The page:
‘I Could Feel the Energy.’ Concert at Cal State Northridge Honors Dolores Huerta
While most may know Dolores Huerta for her founding of the United Farm Workers labor union with Cesar Chavez, her passion for the transformative capacity of the arts might not be as well-known.
On Sunday, November 13, “Concierto para Dolores: A Musical Tribute to Dolores Huerta” at Cal State Northridge honored Dolores Huerta with a tribute to her lifetime of advocacy and passion for the arts. The concert was produced by and held at the Soraya Performing Arts Center. The concert was close to capacity at the 1,700-seat music hall.
CFA Northridge members were thrilled to play a role in the memorable evening. In honor of Students for Quality Education (SQE), CFA Northridge sponsored 200 student attendees with Apple gifting each student a free ‘Beats headset.
CFA Northridge President Nate Thomas felt jubilation in helping plan the event.
“We are always known for picket signs. But this was a time we got involved in planning a campus event. It was fun.” Thomas remarked. “We are activists; we are a union. People like Dolores Huerta and Cesar Chavez paved the way.”
In creating the concert, The Soraya started with Huerta herself – her fondest memories and the music that inspired the movement. The result was a unique collection of folk music, R&B, ballads, and mariachi performed by some of today’s great talents in music. Among the artists that performed were Latin Grammy nominees Gaby Moreno and Marilyn McCoo, Billy Davis, Jr. of The 5th Dimension fame, and recent Grammy-Award-nominee David Aguilar. Mariachi Garibaldi de Jaime Cuéllar also performed. Comedian Cristela Alonzo hosted the concert.
“An inspirational and moving night about Dolores Huerta and how we can take her work and make the world a better place,” was how CSU Northridge faculty member and attendee Ana Prata explained the evening.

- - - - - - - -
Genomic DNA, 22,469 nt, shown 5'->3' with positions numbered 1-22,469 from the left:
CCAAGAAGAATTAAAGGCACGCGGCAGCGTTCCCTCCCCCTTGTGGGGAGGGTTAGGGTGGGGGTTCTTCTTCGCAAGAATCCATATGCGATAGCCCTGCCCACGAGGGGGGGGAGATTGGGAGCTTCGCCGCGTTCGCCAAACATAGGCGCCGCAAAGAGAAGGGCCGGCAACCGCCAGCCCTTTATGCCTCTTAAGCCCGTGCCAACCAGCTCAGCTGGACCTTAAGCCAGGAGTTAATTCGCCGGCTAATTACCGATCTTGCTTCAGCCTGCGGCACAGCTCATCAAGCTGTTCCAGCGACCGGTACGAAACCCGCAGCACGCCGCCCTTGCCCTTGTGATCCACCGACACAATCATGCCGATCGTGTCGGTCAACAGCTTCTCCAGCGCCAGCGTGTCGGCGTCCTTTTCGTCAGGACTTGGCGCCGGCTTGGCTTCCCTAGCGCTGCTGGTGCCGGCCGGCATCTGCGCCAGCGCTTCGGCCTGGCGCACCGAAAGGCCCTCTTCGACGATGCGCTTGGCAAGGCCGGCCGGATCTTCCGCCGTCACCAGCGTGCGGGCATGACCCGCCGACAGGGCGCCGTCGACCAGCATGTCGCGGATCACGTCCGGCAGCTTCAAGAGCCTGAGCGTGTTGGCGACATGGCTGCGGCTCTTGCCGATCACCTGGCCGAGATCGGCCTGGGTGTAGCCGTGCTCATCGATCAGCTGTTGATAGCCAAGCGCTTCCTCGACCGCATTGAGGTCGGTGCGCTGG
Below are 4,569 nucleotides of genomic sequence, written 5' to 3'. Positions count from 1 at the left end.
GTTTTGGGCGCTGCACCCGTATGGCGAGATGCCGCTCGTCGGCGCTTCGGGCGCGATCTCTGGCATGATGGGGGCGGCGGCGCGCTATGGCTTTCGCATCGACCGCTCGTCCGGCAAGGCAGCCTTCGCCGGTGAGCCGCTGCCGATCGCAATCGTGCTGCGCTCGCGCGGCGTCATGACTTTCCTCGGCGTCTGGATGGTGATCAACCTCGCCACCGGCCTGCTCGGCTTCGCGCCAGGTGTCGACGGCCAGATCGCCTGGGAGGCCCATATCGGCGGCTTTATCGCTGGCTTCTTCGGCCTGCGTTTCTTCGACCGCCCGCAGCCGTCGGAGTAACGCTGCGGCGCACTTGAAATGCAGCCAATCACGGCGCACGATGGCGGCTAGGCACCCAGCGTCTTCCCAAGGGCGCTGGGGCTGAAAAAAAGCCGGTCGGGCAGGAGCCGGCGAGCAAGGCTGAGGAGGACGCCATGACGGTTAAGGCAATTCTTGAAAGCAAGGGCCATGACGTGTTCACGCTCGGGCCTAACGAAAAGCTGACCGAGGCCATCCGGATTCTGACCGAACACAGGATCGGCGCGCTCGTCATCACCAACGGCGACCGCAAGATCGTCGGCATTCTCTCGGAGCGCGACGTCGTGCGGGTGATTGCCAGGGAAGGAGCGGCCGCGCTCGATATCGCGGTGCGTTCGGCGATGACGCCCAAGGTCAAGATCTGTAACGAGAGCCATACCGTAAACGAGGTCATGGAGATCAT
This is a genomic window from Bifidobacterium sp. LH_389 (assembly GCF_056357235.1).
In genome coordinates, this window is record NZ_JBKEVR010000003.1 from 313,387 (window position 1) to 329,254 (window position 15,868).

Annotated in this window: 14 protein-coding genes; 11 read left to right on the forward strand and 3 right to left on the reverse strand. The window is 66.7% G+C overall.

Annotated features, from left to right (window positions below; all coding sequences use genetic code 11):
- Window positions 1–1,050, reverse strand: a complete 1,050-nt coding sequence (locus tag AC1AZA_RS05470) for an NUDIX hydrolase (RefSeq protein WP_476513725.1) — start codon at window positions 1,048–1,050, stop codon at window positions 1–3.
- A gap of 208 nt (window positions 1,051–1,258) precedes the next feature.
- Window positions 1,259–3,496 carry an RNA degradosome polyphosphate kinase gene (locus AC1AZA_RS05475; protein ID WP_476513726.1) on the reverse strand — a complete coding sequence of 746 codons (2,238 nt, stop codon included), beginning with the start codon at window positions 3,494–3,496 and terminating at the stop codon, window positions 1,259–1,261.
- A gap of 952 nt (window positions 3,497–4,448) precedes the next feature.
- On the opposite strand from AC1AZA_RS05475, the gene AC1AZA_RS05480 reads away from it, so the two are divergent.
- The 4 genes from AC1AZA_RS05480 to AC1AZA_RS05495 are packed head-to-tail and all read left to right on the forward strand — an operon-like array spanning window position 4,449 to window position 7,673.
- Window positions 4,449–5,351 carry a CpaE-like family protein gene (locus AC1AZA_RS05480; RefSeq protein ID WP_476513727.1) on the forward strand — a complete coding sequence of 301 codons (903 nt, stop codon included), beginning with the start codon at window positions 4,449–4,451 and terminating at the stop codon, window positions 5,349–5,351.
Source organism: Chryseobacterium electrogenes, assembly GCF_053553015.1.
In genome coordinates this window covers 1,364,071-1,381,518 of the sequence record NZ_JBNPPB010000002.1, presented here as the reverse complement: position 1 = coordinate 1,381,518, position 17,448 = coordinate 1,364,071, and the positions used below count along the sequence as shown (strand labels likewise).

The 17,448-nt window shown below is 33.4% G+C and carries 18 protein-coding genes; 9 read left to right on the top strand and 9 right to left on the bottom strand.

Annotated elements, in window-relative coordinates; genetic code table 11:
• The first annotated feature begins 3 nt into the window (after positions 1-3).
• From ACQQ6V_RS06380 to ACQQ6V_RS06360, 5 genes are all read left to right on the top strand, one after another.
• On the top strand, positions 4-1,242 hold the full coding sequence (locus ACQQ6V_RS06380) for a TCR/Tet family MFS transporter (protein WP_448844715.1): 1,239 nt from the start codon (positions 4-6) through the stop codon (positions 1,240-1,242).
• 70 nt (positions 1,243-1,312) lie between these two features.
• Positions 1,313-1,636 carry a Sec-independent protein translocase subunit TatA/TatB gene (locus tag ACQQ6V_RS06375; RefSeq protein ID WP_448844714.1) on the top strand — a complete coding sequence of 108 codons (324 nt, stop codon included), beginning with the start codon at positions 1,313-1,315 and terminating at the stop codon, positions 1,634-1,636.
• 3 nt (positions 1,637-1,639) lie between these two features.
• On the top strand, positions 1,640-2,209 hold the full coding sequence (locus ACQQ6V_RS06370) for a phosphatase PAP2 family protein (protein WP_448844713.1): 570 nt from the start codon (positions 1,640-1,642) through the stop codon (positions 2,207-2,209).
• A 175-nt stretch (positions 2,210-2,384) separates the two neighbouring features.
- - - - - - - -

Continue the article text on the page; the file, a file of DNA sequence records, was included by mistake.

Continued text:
According to CSUN Today, Huerta’s music interests spanned jazz to rancheras. When she was young, she played the violin and tap danced. Later as a teenager, Huerta studied flamenco guitar. As the LA Times noted, a cousin introduced her to Charlie Parker and Dizzy Gillespie records. As a teenager growing up in Stockton, Huerta regularly went with friends all over the Bay area to listen to Jazz, such as Billie Holiday and Duke Ellington.
After the event, when Huerta and members of the Chavez family turned a corner to come to the post-event reception area, “200 students started screaming, ‘Si se puede.’ Some of us just started crying,” Thomas remembered, still stirred by the memory.
At the post-concert reception, Thomas and CFA Northridge campus leader member Theresa Montaño had the unique honor of addressing the attendees.
“I could feel the energy,” Thomas reflected. “It inspired all of us to continue the work. Being there that evening reaffirmed what we have been doing. We are doing the right things as a union.”
The evening also included clips of Huerta speaking through the ages, courtesy of the Pacifica Radio Archives and radio station KPFK.
For Thomas, the concert embodied something his mother would often say: “give me my flowers while I am living.”